The decision comes following the Supreme Court ruling overturning Roe v Wade, which cast a shadow on the celebrations, with so many wondering what the decision means for their rights.
“This dangerous decision puts millions in harm’s way, gives government control over our individual freedom to choose, and sets a disturbing precedent that puts many other constitutional rights and freedoms in jeopardy,” NYC Pride wrote in a statement. “As millions gather for LGBTQIA+ Pride this weekend in New York City and cities across the country, our voices will be heard – for the LGBTQ people impacted and the millions with whom we stand in solidarity.”
In his concurrence, Justice Clarence Thomas wrote, “In future cases, we should reconsider all of this Court’s substantive due process precedents, including Griswold, Lawrence, and Obergefell.”
Lawrence v. Texas decriminalized intimate same-sex relationships and Obergefell v. Hodges made marriage equality the law of the land.
Protest has always been an element of New York City’s Pride Parade, which roughly coincides with the anniversary of the beginning of the June 28, 1969, Stonewall uprising – days of angry demonstrations sparked by a police raid on a gay bar in Manhattan.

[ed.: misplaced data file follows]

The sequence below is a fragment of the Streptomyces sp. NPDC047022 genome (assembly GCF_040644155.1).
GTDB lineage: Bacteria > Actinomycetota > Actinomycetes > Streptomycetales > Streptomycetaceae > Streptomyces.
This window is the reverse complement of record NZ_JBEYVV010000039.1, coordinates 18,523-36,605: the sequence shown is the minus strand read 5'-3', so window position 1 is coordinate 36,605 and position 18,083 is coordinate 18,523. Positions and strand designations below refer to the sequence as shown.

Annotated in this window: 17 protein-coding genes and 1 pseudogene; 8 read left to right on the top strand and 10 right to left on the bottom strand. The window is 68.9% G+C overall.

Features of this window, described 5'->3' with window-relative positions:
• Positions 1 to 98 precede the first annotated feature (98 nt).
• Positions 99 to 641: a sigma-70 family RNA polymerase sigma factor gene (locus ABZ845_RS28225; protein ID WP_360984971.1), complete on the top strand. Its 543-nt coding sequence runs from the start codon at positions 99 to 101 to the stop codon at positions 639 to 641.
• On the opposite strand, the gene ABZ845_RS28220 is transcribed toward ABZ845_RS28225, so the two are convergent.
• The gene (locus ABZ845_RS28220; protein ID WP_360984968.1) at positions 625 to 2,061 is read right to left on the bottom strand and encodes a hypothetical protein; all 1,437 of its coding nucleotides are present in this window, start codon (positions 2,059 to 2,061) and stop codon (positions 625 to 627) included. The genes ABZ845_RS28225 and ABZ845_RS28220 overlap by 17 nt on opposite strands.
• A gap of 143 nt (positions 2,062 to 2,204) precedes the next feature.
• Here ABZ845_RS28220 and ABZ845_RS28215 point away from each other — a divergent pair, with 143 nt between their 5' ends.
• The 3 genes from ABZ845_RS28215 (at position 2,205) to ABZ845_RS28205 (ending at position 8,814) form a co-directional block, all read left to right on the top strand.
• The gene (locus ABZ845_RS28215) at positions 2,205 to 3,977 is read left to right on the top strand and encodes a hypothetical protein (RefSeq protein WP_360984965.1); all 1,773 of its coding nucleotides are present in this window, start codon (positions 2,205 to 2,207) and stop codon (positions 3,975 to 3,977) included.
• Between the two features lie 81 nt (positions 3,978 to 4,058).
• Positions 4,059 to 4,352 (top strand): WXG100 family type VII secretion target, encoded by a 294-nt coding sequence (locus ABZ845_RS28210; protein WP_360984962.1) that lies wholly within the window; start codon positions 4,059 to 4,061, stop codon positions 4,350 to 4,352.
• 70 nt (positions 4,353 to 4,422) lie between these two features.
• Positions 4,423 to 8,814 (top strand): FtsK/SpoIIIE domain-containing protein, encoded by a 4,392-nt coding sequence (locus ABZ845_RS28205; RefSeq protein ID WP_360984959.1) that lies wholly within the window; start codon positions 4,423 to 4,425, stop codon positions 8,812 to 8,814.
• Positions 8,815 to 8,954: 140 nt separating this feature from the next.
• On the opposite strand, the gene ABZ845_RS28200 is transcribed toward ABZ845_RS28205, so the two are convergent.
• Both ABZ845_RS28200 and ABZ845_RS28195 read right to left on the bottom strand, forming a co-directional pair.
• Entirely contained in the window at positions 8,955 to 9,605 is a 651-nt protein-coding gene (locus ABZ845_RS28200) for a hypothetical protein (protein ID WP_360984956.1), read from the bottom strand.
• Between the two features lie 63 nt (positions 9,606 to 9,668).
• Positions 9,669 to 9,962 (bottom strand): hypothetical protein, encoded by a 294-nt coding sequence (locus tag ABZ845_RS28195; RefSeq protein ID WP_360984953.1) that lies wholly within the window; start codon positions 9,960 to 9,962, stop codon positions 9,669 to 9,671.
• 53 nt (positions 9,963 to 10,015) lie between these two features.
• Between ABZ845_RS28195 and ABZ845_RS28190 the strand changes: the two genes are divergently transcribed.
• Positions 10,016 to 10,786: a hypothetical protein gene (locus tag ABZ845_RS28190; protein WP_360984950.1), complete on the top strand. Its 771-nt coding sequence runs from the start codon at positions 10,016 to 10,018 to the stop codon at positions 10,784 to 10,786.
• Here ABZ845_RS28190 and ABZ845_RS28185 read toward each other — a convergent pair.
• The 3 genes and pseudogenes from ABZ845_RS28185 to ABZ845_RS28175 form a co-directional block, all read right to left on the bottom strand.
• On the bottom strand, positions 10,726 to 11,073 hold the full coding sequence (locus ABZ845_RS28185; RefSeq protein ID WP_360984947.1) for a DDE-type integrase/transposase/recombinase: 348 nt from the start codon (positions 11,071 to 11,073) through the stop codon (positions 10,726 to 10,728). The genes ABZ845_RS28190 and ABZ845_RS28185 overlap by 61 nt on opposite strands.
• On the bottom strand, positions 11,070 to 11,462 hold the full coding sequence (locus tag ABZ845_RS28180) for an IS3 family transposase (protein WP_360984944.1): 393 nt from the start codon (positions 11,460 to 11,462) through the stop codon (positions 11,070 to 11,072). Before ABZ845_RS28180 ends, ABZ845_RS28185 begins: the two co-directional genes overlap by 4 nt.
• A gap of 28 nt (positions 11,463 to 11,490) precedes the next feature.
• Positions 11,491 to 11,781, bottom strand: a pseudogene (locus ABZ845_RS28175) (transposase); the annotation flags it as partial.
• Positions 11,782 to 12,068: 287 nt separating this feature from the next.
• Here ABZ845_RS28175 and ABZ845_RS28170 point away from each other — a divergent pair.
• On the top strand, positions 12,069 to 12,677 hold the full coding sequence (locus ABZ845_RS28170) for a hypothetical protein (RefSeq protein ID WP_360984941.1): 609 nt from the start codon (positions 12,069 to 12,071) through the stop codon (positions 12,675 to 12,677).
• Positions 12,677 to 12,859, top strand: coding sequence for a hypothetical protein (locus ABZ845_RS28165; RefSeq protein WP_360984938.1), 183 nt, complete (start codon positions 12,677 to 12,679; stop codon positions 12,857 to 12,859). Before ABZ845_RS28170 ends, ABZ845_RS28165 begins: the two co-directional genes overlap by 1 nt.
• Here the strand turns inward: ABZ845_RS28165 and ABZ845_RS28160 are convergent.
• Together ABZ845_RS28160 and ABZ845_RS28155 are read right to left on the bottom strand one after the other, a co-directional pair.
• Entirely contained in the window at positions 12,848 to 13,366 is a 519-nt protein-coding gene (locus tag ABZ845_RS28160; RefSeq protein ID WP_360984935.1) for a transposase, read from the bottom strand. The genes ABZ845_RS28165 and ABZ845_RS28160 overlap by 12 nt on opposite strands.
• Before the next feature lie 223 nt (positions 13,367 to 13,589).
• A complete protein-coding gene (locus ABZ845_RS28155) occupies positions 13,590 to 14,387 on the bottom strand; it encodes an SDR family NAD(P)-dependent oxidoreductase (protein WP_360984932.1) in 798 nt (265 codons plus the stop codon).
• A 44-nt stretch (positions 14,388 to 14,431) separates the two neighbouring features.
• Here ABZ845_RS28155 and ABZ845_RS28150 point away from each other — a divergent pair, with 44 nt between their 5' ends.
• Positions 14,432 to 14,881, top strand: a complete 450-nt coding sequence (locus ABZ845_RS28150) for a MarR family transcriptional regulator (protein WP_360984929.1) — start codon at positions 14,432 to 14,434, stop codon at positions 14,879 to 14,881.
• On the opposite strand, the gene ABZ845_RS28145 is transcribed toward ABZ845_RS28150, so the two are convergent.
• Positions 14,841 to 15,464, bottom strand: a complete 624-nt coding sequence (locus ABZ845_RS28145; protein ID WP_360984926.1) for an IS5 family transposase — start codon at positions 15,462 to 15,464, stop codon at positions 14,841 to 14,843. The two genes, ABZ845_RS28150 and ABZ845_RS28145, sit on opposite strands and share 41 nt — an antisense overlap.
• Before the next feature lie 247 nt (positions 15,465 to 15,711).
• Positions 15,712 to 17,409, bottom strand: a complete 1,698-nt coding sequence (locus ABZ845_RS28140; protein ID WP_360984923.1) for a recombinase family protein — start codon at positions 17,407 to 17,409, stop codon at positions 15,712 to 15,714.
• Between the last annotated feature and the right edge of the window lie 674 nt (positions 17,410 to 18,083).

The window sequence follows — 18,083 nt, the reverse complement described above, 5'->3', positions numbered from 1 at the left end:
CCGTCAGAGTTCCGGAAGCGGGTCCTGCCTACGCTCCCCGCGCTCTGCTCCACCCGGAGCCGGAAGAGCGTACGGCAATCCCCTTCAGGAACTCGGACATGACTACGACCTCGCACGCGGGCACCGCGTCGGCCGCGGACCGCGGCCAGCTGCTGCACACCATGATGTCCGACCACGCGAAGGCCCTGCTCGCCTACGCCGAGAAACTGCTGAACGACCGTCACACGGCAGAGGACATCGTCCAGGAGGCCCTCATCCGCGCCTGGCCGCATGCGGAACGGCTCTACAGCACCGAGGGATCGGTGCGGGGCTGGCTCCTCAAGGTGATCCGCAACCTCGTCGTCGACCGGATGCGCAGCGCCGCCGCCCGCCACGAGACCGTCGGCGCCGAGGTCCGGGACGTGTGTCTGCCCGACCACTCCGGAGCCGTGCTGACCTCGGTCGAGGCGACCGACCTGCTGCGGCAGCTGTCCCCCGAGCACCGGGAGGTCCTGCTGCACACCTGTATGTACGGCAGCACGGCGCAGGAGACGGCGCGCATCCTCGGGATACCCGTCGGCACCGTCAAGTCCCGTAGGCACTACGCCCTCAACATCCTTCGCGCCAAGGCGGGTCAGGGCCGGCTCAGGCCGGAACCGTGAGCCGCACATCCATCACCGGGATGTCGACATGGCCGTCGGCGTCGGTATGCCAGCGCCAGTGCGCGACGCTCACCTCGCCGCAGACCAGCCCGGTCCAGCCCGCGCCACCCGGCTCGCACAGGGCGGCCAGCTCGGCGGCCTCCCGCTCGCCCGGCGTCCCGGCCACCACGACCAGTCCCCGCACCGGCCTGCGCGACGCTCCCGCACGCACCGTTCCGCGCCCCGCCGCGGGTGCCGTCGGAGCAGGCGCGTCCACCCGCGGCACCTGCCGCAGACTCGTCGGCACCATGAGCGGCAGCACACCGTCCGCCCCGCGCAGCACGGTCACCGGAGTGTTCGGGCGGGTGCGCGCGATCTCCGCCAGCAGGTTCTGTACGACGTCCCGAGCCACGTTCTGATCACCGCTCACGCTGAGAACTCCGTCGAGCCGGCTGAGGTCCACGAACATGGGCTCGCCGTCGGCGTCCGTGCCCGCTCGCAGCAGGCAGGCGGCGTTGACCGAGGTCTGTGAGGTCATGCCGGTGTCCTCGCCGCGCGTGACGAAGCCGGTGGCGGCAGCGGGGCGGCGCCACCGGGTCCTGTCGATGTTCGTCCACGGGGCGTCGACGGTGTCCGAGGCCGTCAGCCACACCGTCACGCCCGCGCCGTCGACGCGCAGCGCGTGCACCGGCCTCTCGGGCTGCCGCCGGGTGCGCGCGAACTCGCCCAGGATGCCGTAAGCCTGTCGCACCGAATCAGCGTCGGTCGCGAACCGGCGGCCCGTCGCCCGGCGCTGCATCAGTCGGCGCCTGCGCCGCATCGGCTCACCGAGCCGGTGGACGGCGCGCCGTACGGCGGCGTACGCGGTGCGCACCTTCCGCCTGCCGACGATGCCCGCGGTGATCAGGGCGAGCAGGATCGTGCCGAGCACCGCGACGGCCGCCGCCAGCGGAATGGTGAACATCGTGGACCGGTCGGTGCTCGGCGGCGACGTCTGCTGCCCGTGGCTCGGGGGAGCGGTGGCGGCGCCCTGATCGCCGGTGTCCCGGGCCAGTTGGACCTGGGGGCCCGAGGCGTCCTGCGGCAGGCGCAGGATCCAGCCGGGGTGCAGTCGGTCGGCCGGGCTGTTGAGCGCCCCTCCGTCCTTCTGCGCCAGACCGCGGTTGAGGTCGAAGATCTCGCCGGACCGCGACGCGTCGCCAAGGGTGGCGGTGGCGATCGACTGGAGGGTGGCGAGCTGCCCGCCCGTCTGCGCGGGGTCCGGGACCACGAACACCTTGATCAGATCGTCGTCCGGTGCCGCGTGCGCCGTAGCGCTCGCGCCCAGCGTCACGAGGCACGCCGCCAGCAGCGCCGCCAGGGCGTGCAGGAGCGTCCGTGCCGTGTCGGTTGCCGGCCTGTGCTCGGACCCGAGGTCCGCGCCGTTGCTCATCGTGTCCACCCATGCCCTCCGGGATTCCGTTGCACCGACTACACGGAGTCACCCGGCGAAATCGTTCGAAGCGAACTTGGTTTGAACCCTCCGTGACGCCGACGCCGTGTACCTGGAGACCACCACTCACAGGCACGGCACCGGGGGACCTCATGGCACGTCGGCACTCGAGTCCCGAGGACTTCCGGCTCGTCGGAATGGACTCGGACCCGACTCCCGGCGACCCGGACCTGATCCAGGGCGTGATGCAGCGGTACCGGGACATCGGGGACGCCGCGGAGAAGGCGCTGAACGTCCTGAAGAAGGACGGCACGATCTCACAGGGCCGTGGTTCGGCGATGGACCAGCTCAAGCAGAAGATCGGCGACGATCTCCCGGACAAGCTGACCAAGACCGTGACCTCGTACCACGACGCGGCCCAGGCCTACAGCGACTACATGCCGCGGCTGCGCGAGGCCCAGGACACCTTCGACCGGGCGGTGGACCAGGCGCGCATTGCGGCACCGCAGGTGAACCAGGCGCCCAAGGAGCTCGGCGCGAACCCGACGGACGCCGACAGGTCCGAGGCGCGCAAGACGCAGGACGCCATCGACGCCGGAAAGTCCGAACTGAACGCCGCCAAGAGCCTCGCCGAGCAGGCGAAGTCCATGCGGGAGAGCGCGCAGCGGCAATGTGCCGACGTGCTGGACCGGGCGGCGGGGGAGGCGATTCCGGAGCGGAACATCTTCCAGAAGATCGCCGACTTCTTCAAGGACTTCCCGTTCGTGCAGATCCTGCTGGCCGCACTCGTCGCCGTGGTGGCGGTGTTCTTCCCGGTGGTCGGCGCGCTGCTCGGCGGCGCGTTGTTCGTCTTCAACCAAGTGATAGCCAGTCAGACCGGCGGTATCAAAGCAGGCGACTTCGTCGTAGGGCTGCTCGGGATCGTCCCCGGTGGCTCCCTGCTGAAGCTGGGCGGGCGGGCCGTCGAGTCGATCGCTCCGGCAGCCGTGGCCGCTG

Marchers in the 1980s protested a lack of government attention to the AIDS epidemic.
In recent years, though, they’ve often been celebrations of major victories for LGBTQ communities to celebrate, like in 2015 when the Supreme Court issued the Obergefell v. Hodges decision recognizing same-sex marriage.
That’s not this year, though.
“This year, we have seen an onslaught of aggressively hostile anti-LGBTQ+ bills in many state legislatures, and more of them have passed than last year,” said Jennifer Pizer, law and policy director for Lambda Legal.
It brings home a reality that in addition to celebration, there’s still a need for activism, said Joe Negrelli, 70, a longtime NYC Pride attendee, who was worried about marriage equality.
“Could it be overturned? Yes, I do believe that. It is a conceivability,” he said of the court’s decision legalizing same-sex marriage nationwide. It “makes me want to put more energy into engaging in marching.”
The NYC Pride March broadcast special, co-hosted by Angelica Ross along with WABC’s Ken Rosato, Lauren Glassberg and Sam Champion, will return for its sixth consecutive year on ABC 7 from 12:00 pm to 3:00 pm ET on Sunday, June 26 as well on abc7NY.com, ABC News Live, and ABC7 New York’s Connected TV Apps on streaming platforms Amazon Fire TV, Android TV, Apple TV, and Roku.
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Ex-Brit turned Manhattan resident since 2008.